Soaring over the Mongolian steppe, The Eagle Huntress opens with an IMAX-style montage that immediately establishes an organic connection with the natural world. This same sense of wonder fills the eyes of 13-year-old Aisholpan, the determined Kazakh girl who decides to learn the age-old Mongolian tradition of eagle hunting dominated for centuries by men. With the help of her father, Nurgaiv, she catches and trains her own eagle before competing in the countrywide contest against an all-male pool of contenders.
Like a feature-length segment on Nat Geo, director Otto Bell's debut documentary is a well-meaning hodgepodge of sweeping aerial shots and thinly veiled staging about themes that deserve more substantial treatment. At times, Aisholpan does seem cognizant of her status as a feminist symbol breaking down gender barriers in the face of overwhelming odds. She takes special pride in denouncing the legion of elders who represent conservative values and provide the film's inadvertent comic relief.
But during some of the most pivotal scenes—like the extended fox-hunt climax—she appears to be a passive subject being pulled along for the ride. The directorial manipulation in The Eagle Huntress is incredibly high, noticeable in the extreme overcutting of action scenes and actor Daisy Ridley's strategically placed voiceover narration. Aisholpan and Nurgaiv's individual voices are consumed by the overall trajectory of what ends up being a pedestrian sports film arc.
While cultural and familial conflicts are mentioned briefly, they always play second fiddle to epic scope of mountain ranges or the impressive wingspan of swooping birds of prey. Such visual majesty may make The Eagle Huntress, which opens Friday Nov. 11, an easy sell to mass audiences. But it also confirms Aisholpan, her family and community, as exotic "others" to be observed from afar. For historical context, check out Robert J. Flaherty's Nanook of the North.
Almost Christmas: Gabrielle Union stars in this drama about a dysfunctional family that gathers for the first Thanksgiving since their mother died.
Arrival: Amy Adams is a linguist recruited by the military to communicate with alien life forms that have just landed on Earth.
Billy Lynn’s Long Halftime Walk: After a harrowing battle in Iraq a 19-year-old soldier is brought home to conduct a victory tour that conjures up traumatic memories of loss. Directed by Ang Lee (Crouching Tiger, Hidden Dragon).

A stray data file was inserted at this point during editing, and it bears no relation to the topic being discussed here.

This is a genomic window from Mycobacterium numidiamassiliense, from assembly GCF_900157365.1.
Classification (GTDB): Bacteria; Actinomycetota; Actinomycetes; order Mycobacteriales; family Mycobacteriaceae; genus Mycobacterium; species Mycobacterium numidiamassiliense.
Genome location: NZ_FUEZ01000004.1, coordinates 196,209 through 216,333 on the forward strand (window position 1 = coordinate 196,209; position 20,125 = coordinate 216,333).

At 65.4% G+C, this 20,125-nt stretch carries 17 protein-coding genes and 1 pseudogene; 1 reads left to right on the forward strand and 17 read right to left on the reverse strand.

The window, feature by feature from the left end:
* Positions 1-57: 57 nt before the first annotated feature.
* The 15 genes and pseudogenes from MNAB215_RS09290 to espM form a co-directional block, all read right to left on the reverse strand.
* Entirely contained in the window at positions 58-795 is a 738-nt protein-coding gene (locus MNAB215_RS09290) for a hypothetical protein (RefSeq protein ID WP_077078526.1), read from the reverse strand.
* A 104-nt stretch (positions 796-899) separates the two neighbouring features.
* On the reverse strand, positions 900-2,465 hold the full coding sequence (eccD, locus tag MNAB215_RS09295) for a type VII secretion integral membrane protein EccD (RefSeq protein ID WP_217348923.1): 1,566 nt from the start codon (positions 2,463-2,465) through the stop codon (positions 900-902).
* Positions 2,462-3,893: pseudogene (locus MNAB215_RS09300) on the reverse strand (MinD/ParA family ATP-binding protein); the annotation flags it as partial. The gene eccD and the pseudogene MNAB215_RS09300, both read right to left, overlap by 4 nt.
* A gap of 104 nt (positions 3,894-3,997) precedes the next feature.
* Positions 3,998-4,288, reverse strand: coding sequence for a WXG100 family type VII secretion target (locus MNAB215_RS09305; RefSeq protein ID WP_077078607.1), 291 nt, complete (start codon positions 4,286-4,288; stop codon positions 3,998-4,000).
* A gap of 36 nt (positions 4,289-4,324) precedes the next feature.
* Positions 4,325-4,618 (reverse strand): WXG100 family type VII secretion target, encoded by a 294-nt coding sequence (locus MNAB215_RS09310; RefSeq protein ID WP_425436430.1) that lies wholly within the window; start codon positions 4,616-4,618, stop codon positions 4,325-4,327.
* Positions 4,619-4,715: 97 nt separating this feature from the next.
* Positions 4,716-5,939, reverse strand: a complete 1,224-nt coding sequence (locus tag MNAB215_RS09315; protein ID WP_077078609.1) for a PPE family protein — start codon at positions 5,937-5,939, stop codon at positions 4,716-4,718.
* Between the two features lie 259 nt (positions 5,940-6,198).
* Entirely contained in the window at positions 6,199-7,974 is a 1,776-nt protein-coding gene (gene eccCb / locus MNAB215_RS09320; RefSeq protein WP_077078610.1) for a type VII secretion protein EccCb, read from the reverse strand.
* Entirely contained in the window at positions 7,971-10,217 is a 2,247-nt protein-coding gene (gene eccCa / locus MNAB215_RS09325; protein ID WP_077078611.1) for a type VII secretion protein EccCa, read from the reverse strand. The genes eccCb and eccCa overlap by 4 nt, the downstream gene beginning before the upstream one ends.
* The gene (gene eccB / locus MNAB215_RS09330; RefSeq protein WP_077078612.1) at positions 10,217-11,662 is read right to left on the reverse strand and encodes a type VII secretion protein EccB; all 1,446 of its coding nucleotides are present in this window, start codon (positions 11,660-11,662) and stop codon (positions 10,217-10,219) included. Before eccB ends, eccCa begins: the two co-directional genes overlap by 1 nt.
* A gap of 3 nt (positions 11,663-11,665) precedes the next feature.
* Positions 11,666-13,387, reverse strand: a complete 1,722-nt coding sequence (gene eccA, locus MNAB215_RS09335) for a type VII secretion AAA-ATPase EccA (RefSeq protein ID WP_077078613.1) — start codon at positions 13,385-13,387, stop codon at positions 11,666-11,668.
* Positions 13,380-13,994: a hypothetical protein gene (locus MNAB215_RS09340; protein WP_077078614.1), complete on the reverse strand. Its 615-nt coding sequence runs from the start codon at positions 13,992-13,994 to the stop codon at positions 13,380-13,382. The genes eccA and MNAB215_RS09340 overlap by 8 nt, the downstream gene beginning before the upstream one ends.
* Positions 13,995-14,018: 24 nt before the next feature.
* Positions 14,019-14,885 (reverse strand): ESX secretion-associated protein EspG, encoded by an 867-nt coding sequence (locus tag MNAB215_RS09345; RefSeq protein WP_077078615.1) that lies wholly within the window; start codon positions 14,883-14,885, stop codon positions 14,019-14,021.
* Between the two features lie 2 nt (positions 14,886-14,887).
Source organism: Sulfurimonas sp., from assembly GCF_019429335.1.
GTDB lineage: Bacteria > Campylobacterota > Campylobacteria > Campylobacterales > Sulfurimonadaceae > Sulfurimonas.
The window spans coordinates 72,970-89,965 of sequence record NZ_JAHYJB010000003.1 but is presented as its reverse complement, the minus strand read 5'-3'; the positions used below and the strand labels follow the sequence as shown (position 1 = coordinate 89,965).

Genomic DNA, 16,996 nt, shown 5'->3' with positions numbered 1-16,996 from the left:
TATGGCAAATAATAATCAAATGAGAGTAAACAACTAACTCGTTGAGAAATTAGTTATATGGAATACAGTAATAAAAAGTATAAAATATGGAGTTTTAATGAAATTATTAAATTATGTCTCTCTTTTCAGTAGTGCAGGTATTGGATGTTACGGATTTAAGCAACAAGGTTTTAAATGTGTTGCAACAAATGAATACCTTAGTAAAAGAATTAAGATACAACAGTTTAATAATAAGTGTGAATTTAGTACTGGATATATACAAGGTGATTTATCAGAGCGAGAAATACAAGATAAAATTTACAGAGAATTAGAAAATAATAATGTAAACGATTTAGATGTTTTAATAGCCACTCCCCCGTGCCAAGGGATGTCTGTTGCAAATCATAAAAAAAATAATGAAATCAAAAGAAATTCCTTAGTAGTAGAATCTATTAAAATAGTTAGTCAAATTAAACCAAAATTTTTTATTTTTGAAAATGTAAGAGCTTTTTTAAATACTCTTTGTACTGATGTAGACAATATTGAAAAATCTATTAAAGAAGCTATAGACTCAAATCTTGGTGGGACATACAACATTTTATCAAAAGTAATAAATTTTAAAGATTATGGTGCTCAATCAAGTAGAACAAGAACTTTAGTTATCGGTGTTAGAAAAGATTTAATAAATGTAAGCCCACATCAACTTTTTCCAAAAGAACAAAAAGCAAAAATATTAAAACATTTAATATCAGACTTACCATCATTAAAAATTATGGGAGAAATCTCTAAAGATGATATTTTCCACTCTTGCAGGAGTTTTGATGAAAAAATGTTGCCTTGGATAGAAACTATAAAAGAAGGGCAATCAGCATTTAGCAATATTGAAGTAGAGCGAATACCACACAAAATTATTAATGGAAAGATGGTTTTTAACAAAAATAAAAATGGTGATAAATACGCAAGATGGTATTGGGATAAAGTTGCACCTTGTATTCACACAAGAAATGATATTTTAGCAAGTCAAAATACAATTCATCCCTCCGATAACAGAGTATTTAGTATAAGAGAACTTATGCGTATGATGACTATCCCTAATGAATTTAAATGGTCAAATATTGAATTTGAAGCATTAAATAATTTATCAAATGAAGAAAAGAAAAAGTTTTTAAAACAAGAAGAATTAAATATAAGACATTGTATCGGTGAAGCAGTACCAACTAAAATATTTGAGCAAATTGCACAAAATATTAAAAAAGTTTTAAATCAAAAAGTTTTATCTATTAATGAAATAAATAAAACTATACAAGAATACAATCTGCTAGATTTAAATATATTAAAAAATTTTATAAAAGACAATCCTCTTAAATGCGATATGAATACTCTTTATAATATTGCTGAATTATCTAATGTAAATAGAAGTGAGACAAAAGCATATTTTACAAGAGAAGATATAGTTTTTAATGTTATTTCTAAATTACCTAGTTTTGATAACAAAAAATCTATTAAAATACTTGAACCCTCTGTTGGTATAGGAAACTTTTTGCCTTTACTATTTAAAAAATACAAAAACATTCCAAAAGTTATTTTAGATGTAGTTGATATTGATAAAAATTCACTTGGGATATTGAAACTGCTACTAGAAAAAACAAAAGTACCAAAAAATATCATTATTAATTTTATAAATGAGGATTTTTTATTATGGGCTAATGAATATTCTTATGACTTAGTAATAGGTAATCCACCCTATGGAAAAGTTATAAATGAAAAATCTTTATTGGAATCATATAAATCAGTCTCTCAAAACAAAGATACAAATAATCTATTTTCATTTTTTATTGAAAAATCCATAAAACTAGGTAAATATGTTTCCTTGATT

Do Not Resist: Filmed over two years in 11 states, this film examines the increasingly disturbing realities of the rapid militarization of police forces in the United States. Opens Friday, Nov. 11, and runs through Thursday, Nov. 17, at Digital Gym Cinema in North Park.
Loving: Set in 1958, Jeff Nichols’ drama follows the trials and tribulations of an interracial couple (Joel Edgerton and Ruth Negga) who are sentenced to prison for getting married in Virginia.
Miss Hokusai: Keichi Hara’s animated film is about the life of artist and ukiyo-e painter Katsushika Hokusai as seen through the eyes of his daughter. Opens Friday, Nov. 11, at Ken Cinema.
Shut In: A widowed psychologist (Naomi Watts) must find a way to rescue a young boy before he disappears forever during a winter storm.
The Eagle Huntress: Kazakh teenager Aisholpan becomes the first female to compete in the age-old male-dominated sport of eagle hunting in this visually stunning documentary.
The Monster: Two women stranded in the woods must fight off a terrifying monster in Bryan Bertino’s horror film. Opens Friday, Nov. 11, and screens through Thursday, Nov. 17, at Digital Gym Cinema in North Park.
We Are X: This documentary by Stephen Kijak concerns X Japan, one of the most successful unsung bands in the world. Opens Friday, Nov. 11, and screens through Thursday, Nov. 17, at Digital Gym Cinema in North Park.
One Time Only
Café Society: Woody Allen’s latest comedy features Jesse Eisenberg as a nebbish New Yorker who dreams of making it big in 1930s Hollywood. Screens at 8 p.m. Friday and Saturday, Nov. 11 and 12, at Cinema Under the Stars in Mission Hills.
Fantastic Planet: In this 1973 classic sci-fi blue giants rule a majority of humanoids that eventually rebel against their masters. Screens at 11:55 p.m. Saturday, Nov. 12, and at 11 a.m. Sunday, Nov. 13, at Ken Cinema.
Casablanca: Humphrey Bogart’s ornery bar owner falls in love with Ingrid Bergman’s damsel in distress during the opening stages of WWII. Screens at 6 p.m. Tuesday, Nov. 15, at Oceana Coastal Kitchen in San Diego.
Jerry Maguire: Tom Cruise plays an arrogant super agent who leaves his life of privilege behind when he meets a charming young woman (Renée Zellweger) with a precious little boy. Screens at 8 p.m. Wednesday, Nov. 16, at The Pearl Hotel in Point Loma.